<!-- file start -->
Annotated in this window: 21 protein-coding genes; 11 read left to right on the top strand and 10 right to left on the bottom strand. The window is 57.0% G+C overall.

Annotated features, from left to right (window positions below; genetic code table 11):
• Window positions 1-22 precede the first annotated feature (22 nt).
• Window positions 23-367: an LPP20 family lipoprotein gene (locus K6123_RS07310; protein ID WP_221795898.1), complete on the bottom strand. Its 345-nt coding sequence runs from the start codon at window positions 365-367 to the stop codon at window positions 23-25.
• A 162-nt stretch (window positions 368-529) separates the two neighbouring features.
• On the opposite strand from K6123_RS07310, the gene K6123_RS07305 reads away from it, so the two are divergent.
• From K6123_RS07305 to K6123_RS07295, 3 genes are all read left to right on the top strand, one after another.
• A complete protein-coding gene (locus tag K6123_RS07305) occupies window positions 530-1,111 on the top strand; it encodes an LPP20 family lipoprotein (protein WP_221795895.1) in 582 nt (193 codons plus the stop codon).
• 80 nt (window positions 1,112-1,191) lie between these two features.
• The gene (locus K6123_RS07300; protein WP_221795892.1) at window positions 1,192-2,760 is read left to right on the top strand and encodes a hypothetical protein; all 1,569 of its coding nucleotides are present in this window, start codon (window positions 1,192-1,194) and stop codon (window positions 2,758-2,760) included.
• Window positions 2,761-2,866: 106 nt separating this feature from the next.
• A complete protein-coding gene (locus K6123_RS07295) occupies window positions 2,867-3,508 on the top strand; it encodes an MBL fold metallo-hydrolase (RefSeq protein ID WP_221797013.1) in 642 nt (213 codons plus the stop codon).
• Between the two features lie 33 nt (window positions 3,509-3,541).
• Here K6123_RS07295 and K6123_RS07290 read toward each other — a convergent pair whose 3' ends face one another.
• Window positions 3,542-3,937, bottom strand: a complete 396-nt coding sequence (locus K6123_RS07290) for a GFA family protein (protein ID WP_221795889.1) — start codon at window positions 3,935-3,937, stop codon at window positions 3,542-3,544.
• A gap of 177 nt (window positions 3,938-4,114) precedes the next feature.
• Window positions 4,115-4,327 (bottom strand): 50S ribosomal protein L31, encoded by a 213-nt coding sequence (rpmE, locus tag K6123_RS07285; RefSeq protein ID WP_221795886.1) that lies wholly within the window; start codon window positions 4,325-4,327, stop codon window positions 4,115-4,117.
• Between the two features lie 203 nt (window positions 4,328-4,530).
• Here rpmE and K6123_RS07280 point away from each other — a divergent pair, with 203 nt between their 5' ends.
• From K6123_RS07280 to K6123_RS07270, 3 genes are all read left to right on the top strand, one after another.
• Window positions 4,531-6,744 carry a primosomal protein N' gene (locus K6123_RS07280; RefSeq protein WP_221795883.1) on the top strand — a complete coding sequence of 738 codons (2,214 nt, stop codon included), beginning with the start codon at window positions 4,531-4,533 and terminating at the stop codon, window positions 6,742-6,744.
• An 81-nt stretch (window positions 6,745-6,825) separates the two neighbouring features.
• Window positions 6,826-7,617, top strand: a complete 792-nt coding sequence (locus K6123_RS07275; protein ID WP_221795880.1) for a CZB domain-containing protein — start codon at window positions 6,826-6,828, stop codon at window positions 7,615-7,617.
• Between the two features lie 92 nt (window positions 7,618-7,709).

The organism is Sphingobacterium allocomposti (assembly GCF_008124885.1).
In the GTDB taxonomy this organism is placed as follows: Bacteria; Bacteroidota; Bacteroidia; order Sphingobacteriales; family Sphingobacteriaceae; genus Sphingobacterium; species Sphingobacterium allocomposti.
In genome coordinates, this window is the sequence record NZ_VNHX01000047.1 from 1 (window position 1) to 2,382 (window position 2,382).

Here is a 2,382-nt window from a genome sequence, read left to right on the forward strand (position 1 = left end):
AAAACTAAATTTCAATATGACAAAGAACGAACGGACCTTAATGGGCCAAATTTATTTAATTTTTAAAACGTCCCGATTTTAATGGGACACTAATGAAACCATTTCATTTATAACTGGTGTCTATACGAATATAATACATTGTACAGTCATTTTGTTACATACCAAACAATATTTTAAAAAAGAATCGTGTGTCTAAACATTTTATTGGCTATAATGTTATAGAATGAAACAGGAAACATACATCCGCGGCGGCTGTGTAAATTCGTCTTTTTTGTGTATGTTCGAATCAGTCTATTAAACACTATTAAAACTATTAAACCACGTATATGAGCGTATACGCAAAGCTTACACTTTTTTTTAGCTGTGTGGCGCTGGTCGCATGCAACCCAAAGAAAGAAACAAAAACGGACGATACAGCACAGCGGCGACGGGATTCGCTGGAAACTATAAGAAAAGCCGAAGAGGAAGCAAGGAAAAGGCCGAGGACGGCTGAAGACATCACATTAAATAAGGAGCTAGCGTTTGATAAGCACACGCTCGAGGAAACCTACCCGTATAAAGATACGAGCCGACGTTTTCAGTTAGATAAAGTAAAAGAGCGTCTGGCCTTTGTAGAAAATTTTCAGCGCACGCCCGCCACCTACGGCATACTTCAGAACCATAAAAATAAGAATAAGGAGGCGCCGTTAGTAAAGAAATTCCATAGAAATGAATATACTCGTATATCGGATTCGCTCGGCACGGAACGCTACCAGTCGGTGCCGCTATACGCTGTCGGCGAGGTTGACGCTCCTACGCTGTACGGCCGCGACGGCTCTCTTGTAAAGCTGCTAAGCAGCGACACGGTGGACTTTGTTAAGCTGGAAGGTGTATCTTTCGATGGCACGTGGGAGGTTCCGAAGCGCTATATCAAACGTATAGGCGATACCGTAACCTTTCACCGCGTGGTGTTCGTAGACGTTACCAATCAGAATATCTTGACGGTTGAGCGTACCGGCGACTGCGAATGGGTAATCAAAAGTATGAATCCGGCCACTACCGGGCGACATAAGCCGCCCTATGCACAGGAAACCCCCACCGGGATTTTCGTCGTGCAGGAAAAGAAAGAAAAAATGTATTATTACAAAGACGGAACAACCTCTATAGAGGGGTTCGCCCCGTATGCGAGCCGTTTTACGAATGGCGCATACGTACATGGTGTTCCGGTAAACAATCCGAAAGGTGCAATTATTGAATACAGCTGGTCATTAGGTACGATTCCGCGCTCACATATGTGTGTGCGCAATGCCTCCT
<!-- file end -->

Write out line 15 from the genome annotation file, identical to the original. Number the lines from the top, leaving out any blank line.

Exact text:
• Window positions 3,542-3,937, bottom strand: a complete 396-nt coding sequence (locus K6123_RS07290) for a GFA family protein (protein ID WP_221795889.1) — start codon at window positions 3,935-3,937, stop codon at window positions 3,542-3,544.